A recent global study found that there is a one in four chance that your business will experience a cyber attack leading to the breach of customers’ personal data, at an average cost to a company of £2.79 million.
Is your business prepared in the event of a breach?
In 2015, pub chain JD Wetherspoons was one such organisation to experience a data breach, when over 650,000 customer records were stolen. That's four times as many that were taken after the attack on TalkTalk around the same time; a breach that saw the telecommunications company receive a record £400,000 fine for its security failings. Not even the UK government is safe, after an embarrassing data breach of its own educational cyber security site, Cyber Essentials.
Yet while £400,000 is no small amount of money, had the breach taken place after the General Data Protection Regulation had come into force, the punishment for the company's negligence would have been considerably more: £59 million, to be exact.
With the prospect of escalating fines being potentially catastrophic to small and medium-sized enterprises (4% of global annual turnover being the biggest under GDPR), staying on the right side of the new laws couldn’t be more important. Not just to ensure data security, but data privacy and compliance, too.
Unfortunately, even this process is fraught with danger – as the likes of Honda and Flybe experienced. In trying to ‘re-permission’ its customer database (emails asking them to update their details and/or confirm their marketing preferences), they were in fact contravening existing data protection laws by communicating with those who had opted out of such emails.
As ICO Head of Enforcement, Steve Eckersley put it, “Sending emails to determine whether people want to receive marketing without the right consent, is still marketing and it is against the law… Businesses must understand they can’t break one law to get ready for another.” The companies were fined a total of £83,000.
Wetherspoons has taken different, more drastic approach. Namely, deciding that holding personal data is too big a risk, so deleted its entire customer email database.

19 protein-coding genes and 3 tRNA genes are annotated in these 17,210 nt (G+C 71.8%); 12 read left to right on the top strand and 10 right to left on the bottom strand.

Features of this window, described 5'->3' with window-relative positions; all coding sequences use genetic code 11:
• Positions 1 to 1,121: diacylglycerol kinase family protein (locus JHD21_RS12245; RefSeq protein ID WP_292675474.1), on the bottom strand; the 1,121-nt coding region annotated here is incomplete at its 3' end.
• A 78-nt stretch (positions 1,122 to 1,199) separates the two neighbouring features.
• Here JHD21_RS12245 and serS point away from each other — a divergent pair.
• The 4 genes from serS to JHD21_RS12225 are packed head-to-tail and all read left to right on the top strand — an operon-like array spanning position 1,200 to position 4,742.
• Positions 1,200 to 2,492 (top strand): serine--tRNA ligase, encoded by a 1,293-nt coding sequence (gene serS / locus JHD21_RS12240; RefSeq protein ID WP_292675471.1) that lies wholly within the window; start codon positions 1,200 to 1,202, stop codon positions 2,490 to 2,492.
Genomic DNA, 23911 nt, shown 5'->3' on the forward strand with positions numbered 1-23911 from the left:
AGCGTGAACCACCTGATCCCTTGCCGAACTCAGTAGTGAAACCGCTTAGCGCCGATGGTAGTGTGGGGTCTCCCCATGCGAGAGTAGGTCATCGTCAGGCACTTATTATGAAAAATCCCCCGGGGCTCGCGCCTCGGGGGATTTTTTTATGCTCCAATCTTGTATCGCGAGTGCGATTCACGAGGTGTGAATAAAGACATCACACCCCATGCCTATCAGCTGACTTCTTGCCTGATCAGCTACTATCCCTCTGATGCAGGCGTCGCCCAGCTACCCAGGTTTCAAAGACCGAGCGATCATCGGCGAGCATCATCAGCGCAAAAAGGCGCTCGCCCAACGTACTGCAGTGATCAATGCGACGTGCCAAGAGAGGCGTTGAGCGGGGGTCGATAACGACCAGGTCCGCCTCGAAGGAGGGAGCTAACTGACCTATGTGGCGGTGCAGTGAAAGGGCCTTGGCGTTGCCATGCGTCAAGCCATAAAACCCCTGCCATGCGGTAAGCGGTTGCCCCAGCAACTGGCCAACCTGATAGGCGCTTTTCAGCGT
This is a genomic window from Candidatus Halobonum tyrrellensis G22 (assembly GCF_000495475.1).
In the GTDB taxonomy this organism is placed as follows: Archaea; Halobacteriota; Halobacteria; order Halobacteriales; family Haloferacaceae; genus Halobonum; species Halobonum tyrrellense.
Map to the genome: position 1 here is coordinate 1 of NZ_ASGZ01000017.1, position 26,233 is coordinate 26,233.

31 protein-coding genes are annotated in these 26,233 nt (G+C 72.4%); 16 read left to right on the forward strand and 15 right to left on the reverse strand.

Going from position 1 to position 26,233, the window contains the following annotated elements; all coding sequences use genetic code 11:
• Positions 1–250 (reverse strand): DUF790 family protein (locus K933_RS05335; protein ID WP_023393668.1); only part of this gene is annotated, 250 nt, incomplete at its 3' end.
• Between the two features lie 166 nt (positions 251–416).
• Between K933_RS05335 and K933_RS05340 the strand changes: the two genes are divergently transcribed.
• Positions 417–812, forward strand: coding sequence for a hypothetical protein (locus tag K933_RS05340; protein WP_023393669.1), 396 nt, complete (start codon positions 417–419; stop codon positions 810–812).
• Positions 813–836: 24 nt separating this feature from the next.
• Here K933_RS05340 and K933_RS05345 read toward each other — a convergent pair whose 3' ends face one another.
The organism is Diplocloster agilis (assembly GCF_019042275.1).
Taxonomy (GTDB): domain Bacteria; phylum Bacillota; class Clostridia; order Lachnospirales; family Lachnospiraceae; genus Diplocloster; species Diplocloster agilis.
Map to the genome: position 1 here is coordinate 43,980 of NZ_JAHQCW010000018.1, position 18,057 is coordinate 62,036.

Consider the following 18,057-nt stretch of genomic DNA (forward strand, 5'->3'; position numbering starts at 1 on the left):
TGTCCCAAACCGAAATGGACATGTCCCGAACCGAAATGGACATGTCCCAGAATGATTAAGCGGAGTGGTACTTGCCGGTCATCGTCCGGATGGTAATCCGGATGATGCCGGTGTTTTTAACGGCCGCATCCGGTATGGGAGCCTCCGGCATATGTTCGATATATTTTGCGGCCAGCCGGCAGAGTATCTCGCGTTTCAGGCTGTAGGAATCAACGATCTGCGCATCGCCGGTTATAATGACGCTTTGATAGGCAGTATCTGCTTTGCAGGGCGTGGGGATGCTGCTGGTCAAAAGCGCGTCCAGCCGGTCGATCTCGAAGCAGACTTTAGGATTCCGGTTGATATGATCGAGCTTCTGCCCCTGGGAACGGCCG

An article from Wired reports that Wetherspoons considered email marketing as “intrusive” and suggested that its customers follow the company through its social channels instead. Speaking to Wired, a Wetherspoon spokesperson said, “We felt, on balance, that we would rather not hold even email addresses for customers. The less customer information we have, which now is almost none, then the less risk associated with data.”
While it may be true that Wetherspoons believe email marketing is intrusive, cynics may conclude that the real reason the database was wiped was because the company never sought (or couldn’t prove) it had permission to send marketing emails in the first place. In which case, as Honda and Flybe might agree, it may be cheaper and easier to have a clean slate than seek marketing consent retroactively.
Of course, as many businesses depend hugely on their email database, starting from scratch simply isn’t an option. What can they do?
Don’t assume you have to re-permission everyone
Give existing customers a clear opportunity to opt-out
A simply worded (and GDPR compliant) privacy statement explaining how you plan to use customer data and their right to object to its use and collection will provide you with the clear, affirmative consent required to meet GDPR standards.
Make sure you have detailed (and easily accessible) records of this consent being given. Even more important, ensure this message is sent to customers who have consented to emails already.
Be diligent with third-party data
If you need prospect contact data, ensure it is acquired only from a trusted partner that conducts its own GDPR-compliant consent checks.
Delete when you have doubts:
You don’t have to go to the same extremes as Wetherspoons, but it’s better to delete a record you cannot prove consent for than be fined for holding on to it. Only keep the data that you really need – fewer records means less chance for trouble!
Maintain data quality
Keeping your records up-to-date with a continual procedure for data cleansing and enhancement will ensure data is accurate and maintains its compliance.
There is little escaping that GDPR will see email databases shrinking while you get your house in order and customers exercise their rights for greater privacy. But the loss of quantity should also see an increase in quality – and isn’t modern marketing supposed to be about being more effective and relevant?
White Paper The General Data Protection Regulation
A Practical Guide for Businesses
This White Paper also covers:
- The global scope of GDPR
- How GDPR will change consent, processing and profiling
- The new rights for data subject
- Guidelines for Data Protection Officers
- Liabilities, penalties and enforcements